Monday, May 13, 2013

Does it All Start Here?

It has been 28 days since the Boston Marathon.  This will be the 21st essay I have written since then.  I have spent a lot of time working through my emotions around the post-marathon events. I continue to do so.  And I think I am nearing the end.  Yet, the title for today is “Does it all start here?”

I have noted on several occasions the sign at Hopkinton in the field by the school building that says “Hopkinton—It All Starts Here.”  And yet, there are so many points at which I could say things started.  I have named some of them already, but I will give a quick inventory.  I could say it started when I wanted to prove that I could do more than be good at academics.  I tried many sports.  It could have been when I decided to leave soccer behind and join the track team in the spring of 1984.  It could have been when I decided that track was not all I wanted and I decided to join the cross country team in the fall of 1984.  It could have been when I decided to stick with it and earned three varsity letters senior year.  It could have been when I returned to fitness in 2006.  It could have been when a friend suggested I train for a half marathon in 2007.  It could have been when I actually started and kept on running ever since in 2009.  It could have been when I started training for the marathon in general in 2010.  It could have been when I qualified for Boston in March 2012 at the Lower Potomac River Marathon.   And, it could have been when I actually began the race in Hopkinton.  Finally, and in line with this being the 21st essay since the Boston Marathon and 22nd in the series that I consider my Boston Marathon writings (counting one spiritual entry before the race), it could have been as I was going up Heartbreak Hill in mile 21.  The race really did begin there.  It was the time when I had to see what I was made of. In fact, my last three marathons were all about the last six miles.  This time it was all about making it up the big hill and then seeing what I could continue to do afterwards.  I managed a great mile 22 but after that point there was little. 

Why is all of this something that I ponder and particularly put it in the context of the events of April 15? 

I have wondered, where the whole process started for the brothers who are accused of the attack.  Where were they coming from?  How did they end up doing what they did?  What was the motivation?  What were they trying to achieve?  What was their goal?  Why did they make the choices that they did?  How could they possibly have decided to take on a choice that would bring about such destruction?  Such harm?  Such death?  And death to those who were innocent.  Death to those who were just trying to mind their own business.  Death to those who were just trying to enjoy a day out with their families.  Death to those who were just there to watch those who were enjoying the freedom of running as far as they could on a beautiful April day.  Why?  Why?  WHY?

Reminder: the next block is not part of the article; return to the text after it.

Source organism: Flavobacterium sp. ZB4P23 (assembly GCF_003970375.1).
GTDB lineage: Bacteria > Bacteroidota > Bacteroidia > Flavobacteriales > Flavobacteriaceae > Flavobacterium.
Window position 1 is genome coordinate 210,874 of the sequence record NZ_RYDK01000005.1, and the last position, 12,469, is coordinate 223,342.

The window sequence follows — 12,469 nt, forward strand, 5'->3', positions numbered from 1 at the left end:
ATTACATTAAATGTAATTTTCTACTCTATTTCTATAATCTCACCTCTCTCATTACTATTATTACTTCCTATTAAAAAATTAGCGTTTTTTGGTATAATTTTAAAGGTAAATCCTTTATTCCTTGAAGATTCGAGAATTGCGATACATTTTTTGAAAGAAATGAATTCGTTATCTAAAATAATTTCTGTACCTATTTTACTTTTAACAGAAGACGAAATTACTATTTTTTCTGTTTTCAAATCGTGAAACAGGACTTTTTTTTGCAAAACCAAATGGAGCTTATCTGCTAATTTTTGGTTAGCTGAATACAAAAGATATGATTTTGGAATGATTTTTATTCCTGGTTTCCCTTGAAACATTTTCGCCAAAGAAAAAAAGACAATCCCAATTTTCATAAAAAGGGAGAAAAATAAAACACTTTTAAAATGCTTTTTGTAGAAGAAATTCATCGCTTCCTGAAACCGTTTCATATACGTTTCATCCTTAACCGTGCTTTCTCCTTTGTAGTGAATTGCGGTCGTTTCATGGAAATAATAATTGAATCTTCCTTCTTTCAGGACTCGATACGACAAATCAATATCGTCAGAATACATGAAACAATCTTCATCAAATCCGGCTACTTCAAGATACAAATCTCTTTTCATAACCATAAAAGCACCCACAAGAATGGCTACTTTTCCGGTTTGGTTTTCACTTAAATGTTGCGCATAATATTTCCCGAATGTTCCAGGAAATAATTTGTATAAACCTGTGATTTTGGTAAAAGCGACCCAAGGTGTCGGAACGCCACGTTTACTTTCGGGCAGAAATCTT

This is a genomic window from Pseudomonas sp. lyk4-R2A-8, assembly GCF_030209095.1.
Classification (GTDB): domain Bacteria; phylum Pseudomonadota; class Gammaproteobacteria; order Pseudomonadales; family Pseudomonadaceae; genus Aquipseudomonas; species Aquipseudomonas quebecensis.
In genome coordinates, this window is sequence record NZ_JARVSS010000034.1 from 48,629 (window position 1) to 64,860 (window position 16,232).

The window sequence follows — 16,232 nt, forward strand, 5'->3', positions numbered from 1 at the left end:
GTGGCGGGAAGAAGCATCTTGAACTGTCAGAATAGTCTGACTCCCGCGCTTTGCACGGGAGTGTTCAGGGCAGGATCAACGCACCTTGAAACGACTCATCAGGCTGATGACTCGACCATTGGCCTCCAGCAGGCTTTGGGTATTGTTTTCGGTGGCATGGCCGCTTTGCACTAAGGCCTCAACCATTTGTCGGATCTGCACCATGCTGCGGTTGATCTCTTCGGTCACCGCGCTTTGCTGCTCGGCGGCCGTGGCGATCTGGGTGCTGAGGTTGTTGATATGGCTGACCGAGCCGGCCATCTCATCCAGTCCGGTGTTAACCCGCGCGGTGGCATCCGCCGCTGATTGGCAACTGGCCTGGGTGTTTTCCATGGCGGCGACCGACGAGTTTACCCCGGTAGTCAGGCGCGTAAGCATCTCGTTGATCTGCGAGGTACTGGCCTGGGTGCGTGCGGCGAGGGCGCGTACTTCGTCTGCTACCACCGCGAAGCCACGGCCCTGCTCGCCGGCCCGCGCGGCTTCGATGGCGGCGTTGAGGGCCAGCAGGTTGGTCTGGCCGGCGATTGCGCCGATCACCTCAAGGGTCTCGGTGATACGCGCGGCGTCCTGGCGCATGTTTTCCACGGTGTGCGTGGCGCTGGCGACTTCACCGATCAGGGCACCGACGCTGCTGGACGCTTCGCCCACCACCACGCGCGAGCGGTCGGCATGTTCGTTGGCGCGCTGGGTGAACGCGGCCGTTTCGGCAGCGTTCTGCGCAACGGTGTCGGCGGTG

And the fact that their action had to be initiated somewhere is a reminder that both very positive (like the marathon) and very negative (like the attack) actions all begin somewhere. 

Sometimes the beginning is not 100% obvious.  Sometimes we don’t actually realize that something has begun until we are most of the way through.  Sometimes we only see the start of the path once we are on it, perhaps even half way down the path, and then we take a look back. 

Everything in life has a beginning. 

Relationship decisions.  Being married for nearly 21 years now, I think I have done okay there but it is interesting to try to pinpoint exactly when the relationship that now has been my marriage for all that time began.  And where did the bumps along the way begin?  And where did the things that helped me and my wife overcome them begin.

Where did each career decision begin?  How did I go from chemistry, to health policy, to health economics, to a school of public health, to a school of business?

Where did each decision about things at church begin?  The decision to start teaching Sunday school?  The decision to continue teaching Sunday school?   The decision to be part of a worship band? The decision to leave the band for a while? And the decision to come back?

Not everything has a great big sign where I get my picture taken at the start.  Not every decision has a clear starting line.  I am sure that people wonder about some of my decisions as much as I wonder about the decisions of the attackers in Boston.  And sometimes I try to give them answers.  Sometimes the answers are simple.   Sometimes they are incredibly context.  For instance, my most recent career move was asked about by a leadership transition coach with one question—tell me the story of why?

So, I suppose that my choices, while not representing evil like the attackers, are not necessarily clear to myself and to others.  Life is about making starts and sometimes pulling back.  Life is also about finishing and looking back in a reflective way and figuring out how I ended up on the path in the first place.  Life is about sorting out the starts and finishes on a daily basis and understanding what I have begun and how to bring it to an end. 

I simply wish that the two attackers had thought differently about their initiation of their idea to attack.  Although I suppose even they may be hard pressed to idenfiy exactly what one event moved them in the direction of the action they took. 

In the end, I continue to struggle with the fact that the actions taken do not have to be rational and calculated. 

That may be the biggest idea I have to let go of in order to come to grips with the series of events on and since April 15.  We will see if five more entries can help me to do that.

No comments:

Post a Comment